Cable’s New Movie Players
E!, Bravo step up feature-film acquisitions
By Anne Becker -- Broadcasting & Cable, 8/14/2005 8:00:00 PM
The E! network’s recent move to snag a feature-film package is clear evidence that emerging cable networks are determined to expand their brands—and boost their ratings—through popular movies.
Besides watching washed-up actors’ tawdry tales, Hugh Hefner’s girlfriends and other E! programming staples, viewers will soon see such films as Mystic Pizza and The Birdcage. E!’s move represents an industry-wide trend: As broadcast networks have shunned weekend movie nights to rerun originals, and major cable networks scoop up more first-run films, emerging cable players are increasingly acquiring second-, third- and, in some cases, even first-run features.
Studios have always pitched their films to newer cable clients. But both startups and established networks are taking those pitches seriously now and experimenting with small film packages.
“Every time broadcasters don’t cherish these staples, cable steals their thunder and builds a business on their back,” says John Weiser, president of distribution for Sony Pictures Television.
In the past two months, Sony reports film deals with six cable startups. Newbie martial-arts channel Blackbelt TV bought hundreds of classic films from Sony, such as Jackie Chan’s Drunken Master.
Paramount recently sold Bravo a package of major movies, including some cable premieres, and is wooing AMC to purchase first-run films, says Executive VP of Domestic Cable Distribution Scott Koondel. Warner Bros. is in “ongoing negotiations” with “a number of widely distributed niche networks,” says Warner Bros. Domestic Cable Distribution President Eric Frankel.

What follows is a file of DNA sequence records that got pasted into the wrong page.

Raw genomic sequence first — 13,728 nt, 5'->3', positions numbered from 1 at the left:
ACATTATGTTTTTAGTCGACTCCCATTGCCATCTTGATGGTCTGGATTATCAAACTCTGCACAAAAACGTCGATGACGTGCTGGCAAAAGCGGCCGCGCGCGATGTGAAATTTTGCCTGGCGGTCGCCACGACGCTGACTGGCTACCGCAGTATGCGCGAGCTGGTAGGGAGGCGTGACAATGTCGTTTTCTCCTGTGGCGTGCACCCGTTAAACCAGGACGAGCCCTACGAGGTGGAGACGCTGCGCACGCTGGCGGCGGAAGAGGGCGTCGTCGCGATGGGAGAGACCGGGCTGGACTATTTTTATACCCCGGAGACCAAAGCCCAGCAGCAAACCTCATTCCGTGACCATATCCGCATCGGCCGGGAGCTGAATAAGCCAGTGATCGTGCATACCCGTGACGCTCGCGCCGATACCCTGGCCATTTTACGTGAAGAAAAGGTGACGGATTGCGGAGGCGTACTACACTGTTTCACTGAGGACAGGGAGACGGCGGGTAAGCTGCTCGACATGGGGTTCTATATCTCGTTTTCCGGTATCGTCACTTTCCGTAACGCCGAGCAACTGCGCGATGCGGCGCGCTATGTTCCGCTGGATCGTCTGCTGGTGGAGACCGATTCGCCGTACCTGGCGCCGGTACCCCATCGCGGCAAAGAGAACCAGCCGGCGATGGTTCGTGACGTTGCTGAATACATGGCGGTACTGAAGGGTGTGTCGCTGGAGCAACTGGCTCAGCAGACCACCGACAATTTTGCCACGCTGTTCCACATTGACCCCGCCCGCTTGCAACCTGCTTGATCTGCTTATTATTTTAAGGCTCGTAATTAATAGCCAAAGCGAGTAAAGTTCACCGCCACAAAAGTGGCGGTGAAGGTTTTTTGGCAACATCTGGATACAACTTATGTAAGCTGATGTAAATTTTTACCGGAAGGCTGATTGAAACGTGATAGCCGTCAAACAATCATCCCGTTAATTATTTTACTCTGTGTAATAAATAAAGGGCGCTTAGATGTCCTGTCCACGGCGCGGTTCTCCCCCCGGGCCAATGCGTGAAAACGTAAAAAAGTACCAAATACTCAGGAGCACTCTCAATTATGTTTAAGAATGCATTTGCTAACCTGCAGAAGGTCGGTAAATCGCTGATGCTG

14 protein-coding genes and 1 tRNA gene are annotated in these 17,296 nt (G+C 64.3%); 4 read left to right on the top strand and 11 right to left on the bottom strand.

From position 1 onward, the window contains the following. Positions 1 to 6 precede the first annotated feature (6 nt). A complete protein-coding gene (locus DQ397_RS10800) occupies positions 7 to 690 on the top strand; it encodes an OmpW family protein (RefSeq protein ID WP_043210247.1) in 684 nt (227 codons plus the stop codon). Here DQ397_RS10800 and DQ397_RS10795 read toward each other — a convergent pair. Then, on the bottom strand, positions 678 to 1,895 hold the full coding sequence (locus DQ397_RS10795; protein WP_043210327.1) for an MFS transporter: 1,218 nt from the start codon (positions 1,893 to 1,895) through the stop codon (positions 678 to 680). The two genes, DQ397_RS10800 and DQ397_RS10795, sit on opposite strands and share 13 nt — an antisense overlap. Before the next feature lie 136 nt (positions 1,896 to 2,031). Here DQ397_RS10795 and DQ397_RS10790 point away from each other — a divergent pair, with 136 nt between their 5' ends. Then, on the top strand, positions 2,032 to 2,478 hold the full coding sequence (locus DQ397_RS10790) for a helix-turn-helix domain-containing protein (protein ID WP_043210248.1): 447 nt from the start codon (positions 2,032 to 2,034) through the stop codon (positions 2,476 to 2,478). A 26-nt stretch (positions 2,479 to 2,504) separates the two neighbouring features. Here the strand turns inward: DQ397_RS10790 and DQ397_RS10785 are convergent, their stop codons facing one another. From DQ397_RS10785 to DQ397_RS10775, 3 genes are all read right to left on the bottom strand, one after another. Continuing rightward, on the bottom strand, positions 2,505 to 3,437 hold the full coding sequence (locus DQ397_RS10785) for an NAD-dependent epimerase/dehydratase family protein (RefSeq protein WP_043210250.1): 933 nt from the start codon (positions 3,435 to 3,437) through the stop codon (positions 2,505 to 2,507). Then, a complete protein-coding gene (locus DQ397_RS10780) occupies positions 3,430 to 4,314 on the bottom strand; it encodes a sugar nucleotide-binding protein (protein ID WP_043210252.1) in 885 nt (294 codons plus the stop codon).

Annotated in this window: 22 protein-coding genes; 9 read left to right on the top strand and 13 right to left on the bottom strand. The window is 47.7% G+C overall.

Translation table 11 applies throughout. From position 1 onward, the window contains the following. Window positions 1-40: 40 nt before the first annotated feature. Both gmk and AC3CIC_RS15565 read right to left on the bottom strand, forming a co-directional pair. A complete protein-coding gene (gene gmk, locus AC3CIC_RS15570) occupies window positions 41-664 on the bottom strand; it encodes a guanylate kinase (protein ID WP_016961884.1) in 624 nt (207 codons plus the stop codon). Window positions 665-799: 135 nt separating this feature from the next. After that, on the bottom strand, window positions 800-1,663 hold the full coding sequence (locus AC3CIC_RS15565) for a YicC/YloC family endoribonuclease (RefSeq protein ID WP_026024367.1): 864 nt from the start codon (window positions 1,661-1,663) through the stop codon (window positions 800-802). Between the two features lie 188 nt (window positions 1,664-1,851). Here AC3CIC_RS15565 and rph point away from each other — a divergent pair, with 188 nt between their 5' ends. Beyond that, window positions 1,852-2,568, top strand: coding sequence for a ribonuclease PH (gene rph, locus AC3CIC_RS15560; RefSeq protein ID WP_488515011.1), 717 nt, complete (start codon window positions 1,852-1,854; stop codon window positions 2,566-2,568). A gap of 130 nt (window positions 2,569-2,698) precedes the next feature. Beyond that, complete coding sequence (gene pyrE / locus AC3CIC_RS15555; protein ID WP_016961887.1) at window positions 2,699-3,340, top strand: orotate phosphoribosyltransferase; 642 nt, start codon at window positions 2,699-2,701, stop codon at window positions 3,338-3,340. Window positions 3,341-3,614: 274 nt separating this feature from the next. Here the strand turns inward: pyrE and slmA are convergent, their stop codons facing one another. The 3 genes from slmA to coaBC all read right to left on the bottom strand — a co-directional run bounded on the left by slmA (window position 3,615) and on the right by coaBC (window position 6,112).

Warner Bros. says that, through June 26, 15 of basic cable’s 25 programs most viewed by adults were feature films. Armed with such research, studios show how movies perform for networks’ competition and pitch films’ ability to attract new viewers, change audience composition and build awareness of originals.
“A Great Carrot”
In most cases, the packages spell ratings boosts. E! averaged 390,000 total viewers during prime in July, a 5% jump from last year. On Oxygen, which bought its first major package last December from Warner Bros., movies held six of the top 10 programming slots between September 2004 and June 2005. That included cable premieres of Ocean’s Twelve and Miss Congeniality 2: Armed & Fabulous. Flicks are “a great carrot to lure a new audience” to originals, says Oxygen President of Programming/Marketing Debby Beece.
Studios also cite movies’ ability to repeat strongly, and show networks how to package films to fit their personality. E!, for example, plans to add film trivia in interstitials. The package’s first film, Fargo, will air later this month, and E! will debut a movie every two weeks.
But while small networks might test low-budget films (for $20,000-$220,000), cost still prevents many from buying first-run movies. And enticing them is “very bureaucratic and slow-moving,” says Frankel, adding that one deal can take up to two years to complete.
Still, some networks consider such deals essential to their long-term goals. “Movies are a futures business,” says E! and Style Senior VP of Programming Salaam Coleman Smith. “To get access to really great titles, you have to jump in for future windows.”
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